With incredible poetry that is both lyrical and meaningful, poet Rupi Kaur has easily risen up as one of the most prominent writers of our time since she first published her work in 2014.
Kaur self-published her first book “Milk and Honey” in 2014 using Amazon’s self-publishing platform. The book was a collection of her poetry, which mainly focuses on topics such as love, femininity, and the struggles that women face in society today. She specifically talks about “taboo” topics such as menstruation and sexual violence.
The anthology is broken into four parts: the hurting, the loving, the breaking, and the healing. Her poems are also accompanied with little sketches by Kaur.
The poetry itself follows a similar format throughout the book. Kaur’s style of writing involves all lowercase letters, no punctuation except for periods, and frequent line breaks.
With her work also posted on Instagram, Kaur’s poetry slowly began to gain popularity following the release of “Milk and Honey.” In 2015, publisher Andrews McMeel published it, and the book received even more attention.
One contributing factor to Kaur’s sudden fame was an image Kaur posted on Instagram in 2015. The image, which she posted to break the idea that menstruation should not be talked about, showed Kaur lying in bed, menstruation blood on her sweatpants and bed covers.
Instagram removed the image twice, and Kaur responded with a passionate post on Facebook where she criticized Instagram for removing her post. Instagram eventually relented, apologizing to Kaur and allowing the post on their social media platform.
The attention to the post brought more attention to Kaur’s Instagram and, in turn, the poetry she had posted on it.
All in all, the #1 New York Times Bestseller “Milk and Honey” has sold over 2.5 million copies worldwide and was on the New York Times Bestseller List for 77 weeks.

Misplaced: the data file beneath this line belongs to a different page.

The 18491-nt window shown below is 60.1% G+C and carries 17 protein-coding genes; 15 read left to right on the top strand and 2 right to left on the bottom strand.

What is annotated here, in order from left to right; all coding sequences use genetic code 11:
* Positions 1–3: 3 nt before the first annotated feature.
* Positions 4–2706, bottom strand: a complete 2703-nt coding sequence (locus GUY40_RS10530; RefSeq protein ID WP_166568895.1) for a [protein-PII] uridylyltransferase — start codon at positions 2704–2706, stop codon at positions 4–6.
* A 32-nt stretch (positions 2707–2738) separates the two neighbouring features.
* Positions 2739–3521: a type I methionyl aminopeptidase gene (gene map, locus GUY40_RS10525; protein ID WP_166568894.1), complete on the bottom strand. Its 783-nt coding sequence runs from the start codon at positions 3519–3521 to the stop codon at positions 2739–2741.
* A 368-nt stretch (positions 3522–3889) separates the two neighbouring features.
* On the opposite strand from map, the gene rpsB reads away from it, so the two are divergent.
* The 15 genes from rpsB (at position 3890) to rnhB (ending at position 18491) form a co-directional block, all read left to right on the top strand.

There were some, however, who criticized Kaur’s poetry, calling it too simplistic and bordering on generic statements broken by line breaks. Kaur’s fans say that these critics fail to understand that poetry is unique to the poet and that short poetry does not make it any less insightful.
Freshman Keerthana Talla says, “Kaur’s poetry is so short, but those few lines hold so much meaning. Her words make me dive deeper into my thoughts and help discover more about myself, since her work is so relatable.”
Kaur herself says she writes in this way to make poetry more accessible and comprehensive, unlike other poets who use sophisticated language and long prose to illustrate their points.
Kaur continued posting her poems on her Instagram account, her follower count increasing by the day, until the long awaited second poetry anthology titled “The Sun and Her Flowers” finally released in October 2017.
This second poetry collection remains quite similar to the style of writing in “Milk and Honey,” with simplistic typography and sketches that further drive home the meaning behind Kaur’s poems.
This anthology is also divided into parts: the wilting, the falling, the rooting, the rising, and the blooming.
Another New York Bestseller, “The Sun and Her Flowers” was just as, if not more, successful than Kaur’s debut. Her fans are more than satisfied with her new work, which remains just as accessible, yet meaningful, as ever.
Sophomore Rachel Modi says, “As much as I enjoyed ‘Milk and Honey,’ I have to say that ‘The Sun and Her Flowers’ was much more insightful and well-written. It’s great to see how much Rupi Kaur has improved as a poet in the last few years.”
With all this success, it is easy to see how Kaur rose up to fame at the young age of 25.
Kaur was born in Punjab, India in 1992. When she was three years old, her family moved to Canada. There, she had to learn how to speak English while her family moved around until finally settling in Ontario, where Kaur still resides today.
Kaur began writing poetry in high school and has pursued the art diligently ever since. At the peak of her career, she does not have any plans to stop any time soon. Kaur has stated that she definitely plans to continue writing poetry, and she would also like to explore writing a novel and even songwriting.
How do you feel about Rupi Kaur’s poetry?